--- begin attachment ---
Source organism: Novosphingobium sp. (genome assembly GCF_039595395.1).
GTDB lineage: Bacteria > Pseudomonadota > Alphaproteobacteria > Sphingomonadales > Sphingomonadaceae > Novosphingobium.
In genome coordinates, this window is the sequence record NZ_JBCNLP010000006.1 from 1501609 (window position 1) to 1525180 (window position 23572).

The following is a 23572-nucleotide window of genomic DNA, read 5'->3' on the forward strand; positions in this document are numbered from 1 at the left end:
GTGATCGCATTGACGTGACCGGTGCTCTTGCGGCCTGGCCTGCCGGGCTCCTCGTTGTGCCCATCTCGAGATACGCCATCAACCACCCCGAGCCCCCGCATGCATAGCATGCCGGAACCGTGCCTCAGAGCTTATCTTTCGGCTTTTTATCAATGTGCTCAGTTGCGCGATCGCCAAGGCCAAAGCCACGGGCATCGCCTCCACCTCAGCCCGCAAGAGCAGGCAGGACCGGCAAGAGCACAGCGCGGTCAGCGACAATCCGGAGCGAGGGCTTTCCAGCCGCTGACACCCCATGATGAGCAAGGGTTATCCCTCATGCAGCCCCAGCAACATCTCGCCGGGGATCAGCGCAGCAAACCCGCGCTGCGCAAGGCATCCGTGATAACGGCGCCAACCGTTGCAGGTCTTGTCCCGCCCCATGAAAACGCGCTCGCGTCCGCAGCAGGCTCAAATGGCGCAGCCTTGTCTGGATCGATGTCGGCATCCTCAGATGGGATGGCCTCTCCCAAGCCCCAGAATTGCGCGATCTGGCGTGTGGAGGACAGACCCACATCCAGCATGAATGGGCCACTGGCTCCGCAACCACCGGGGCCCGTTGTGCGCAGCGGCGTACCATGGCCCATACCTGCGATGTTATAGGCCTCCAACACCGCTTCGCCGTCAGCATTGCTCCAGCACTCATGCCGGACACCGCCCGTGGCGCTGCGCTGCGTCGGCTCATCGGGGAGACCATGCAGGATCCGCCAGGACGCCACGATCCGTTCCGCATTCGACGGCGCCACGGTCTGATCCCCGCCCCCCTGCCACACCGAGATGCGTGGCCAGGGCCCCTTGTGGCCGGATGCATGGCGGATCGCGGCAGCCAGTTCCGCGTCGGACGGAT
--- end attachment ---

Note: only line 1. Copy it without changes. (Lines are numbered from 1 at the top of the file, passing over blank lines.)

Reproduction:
Source organism: Novosphingobium sp. (genome assembly GCF_039595395.1).